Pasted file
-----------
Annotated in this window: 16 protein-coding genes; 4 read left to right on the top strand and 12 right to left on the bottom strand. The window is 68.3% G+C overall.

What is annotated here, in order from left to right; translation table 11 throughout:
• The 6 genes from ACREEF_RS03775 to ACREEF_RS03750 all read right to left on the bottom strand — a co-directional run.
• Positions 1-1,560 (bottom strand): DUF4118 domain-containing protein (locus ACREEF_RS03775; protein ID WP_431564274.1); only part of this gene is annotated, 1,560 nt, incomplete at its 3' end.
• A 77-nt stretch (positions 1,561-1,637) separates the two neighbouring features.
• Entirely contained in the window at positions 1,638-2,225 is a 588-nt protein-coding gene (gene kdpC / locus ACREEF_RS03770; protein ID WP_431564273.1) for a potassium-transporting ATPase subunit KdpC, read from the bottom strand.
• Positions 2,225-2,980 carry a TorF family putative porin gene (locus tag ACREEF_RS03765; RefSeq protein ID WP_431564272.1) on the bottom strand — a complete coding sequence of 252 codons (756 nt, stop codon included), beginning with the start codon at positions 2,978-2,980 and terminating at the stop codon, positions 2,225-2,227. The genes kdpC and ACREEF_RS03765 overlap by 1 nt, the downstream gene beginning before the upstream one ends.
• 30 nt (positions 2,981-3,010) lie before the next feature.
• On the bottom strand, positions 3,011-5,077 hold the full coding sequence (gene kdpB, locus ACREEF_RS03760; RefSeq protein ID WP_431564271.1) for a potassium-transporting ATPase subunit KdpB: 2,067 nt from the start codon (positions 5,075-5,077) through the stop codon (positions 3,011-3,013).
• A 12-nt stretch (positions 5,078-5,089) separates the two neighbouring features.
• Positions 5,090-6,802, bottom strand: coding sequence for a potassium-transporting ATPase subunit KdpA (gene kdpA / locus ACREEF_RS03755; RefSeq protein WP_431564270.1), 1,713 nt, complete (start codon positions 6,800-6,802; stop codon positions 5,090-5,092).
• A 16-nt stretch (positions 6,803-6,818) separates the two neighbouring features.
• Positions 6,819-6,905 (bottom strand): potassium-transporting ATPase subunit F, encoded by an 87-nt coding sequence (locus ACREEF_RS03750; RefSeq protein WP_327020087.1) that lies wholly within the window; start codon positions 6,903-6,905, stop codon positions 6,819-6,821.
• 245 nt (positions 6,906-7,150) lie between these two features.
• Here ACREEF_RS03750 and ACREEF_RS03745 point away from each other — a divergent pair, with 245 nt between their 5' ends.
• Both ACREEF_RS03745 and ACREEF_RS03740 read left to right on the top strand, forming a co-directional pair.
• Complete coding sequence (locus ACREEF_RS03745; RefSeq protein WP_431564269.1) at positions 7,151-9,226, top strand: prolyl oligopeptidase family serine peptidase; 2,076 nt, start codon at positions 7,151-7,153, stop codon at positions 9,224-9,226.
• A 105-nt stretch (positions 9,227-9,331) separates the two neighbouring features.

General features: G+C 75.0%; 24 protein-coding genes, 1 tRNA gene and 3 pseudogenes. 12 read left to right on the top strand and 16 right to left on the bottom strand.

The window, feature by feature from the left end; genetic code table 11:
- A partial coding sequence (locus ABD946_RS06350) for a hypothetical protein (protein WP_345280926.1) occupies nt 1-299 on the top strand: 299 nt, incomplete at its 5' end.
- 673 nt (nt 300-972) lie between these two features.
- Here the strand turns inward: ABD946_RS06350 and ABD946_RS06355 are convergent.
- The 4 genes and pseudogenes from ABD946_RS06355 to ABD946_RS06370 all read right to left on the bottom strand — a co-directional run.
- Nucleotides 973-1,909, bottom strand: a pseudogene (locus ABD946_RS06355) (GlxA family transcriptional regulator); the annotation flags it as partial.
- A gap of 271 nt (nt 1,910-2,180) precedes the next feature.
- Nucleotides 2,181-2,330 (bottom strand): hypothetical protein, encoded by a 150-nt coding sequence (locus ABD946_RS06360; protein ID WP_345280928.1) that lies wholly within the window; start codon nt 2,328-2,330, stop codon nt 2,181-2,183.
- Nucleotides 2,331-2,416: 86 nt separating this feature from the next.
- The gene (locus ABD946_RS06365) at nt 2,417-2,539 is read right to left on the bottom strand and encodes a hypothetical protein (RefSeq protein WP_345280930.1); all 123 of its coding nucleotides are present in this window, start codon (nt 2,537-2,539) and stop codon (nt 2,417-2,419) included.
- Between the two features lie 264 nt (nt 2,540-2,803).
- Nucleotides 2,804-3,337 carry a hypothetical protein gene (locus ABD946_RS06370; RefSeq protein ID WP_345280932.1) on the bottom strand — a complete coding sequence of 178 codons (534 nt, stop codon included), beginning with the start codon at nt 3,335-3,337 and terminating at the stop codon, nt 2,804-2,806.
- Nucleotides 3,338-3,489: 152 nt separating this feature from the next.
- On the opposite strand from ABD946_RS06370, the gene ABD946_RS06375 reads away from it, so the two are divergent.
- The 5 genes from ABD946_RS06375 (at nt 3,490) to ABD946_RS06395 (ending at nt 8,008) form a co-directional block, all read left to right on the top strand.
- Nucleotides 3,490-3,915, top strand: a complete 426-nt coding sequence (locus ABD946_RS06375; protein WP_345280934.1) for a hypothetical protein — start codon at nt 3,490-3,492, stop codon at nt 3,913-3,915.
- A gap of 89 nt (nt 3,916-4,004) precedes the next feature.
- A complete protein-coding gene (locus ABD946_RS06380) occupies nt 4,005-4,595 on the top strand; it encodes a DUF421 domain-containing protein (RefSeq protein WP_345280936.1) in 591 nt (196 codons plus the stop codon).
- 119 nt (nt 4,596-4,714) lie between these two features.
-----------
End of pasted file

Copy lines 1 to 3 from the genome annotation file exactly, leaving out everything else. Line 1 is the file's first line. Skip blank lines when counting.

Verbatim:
Annotated in this window: 16 protein-coding genes; 4 read left to right on the top strand and 12 right to left on the bottom strand. The window is 68.3% G+C overall.

What is annotated here, in order from left to right; translation table 11 throughout:
• The 6 genes from ACREEF_RS03775 to ACREEF_RS03750 all read right to left on the bottom strand — a co-directional run.